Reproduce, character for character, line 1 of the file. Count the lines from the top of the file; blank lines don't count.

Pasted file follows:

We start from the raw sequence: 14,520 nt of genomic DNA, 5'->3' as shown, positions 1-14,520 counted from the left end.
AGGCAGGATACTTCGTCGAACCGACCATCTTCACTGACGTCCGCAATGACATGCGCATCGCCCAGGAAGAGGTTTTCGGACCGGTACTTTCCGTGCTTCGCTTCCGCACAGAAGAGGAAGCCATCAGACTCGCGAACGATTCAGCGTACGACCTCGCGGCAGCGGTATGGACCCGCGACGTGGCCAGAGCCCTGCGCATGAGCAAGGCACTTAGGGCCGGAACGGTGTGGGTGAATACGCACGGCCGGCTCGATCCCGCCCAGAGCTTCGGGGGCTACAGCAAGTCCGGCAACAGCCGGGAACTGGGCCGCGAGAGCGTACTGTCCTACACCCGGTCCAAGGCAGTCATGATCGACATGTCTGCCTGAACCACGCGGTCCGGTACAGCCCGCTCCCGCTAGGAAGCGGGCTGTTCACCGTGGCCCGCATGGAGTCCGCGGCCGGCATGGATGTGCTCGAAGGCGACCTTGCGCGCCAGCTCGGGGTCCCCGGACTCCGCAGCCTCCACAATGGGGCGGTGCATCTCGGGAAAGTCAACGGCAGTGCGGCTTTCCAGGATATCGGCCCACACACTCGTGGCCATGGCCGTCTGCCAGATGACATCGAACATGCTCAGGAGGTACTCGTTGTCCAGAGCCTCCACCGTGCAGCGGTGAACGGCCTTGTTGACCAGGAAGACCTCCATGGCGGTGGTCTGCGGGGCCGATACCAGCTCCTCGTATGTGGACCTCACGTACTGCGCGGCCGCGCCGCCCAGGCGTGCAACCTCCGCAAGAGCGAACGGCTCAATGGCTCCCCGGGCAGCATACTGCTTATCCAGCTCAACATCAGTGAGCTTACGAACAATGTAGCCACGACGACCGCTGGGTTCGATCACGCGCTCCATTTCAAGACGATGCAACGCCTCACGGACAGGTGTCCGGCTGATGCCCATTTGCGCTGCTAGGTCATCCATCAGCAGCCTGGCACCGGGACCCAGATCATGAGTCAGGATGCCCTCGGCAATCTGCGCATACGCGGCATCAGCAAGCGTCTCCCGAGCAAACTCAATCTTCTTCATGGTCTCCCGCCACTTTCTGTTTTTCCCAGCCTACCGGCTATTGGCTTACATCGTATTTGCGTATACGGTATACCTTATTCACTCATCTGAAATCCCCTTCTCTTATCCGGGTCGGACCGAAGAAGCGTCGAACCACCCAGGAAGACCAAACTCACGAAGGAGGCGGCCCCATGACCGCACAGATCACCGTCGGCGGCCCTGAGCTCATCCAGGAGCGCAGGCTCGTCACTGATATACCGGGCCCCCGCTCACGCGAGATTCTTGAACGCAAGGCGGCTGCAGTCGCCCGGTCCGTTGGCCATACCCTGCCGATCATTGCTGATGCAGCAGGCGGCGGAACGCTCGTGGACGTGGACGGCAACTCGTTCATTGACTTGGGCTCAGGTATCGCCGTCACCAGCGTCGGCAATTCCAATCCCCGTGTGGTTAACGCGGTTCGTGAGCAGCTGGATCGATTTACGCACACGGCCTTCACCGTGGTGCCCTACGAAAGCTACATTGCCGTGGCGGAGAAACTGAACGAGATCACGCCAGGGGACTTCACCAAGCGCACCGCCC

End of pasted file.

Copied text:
We start from the raw sequence: 14,520 nt of genomic DNA, 5'->3' as shown, positions 1-14,520 counted from the left end.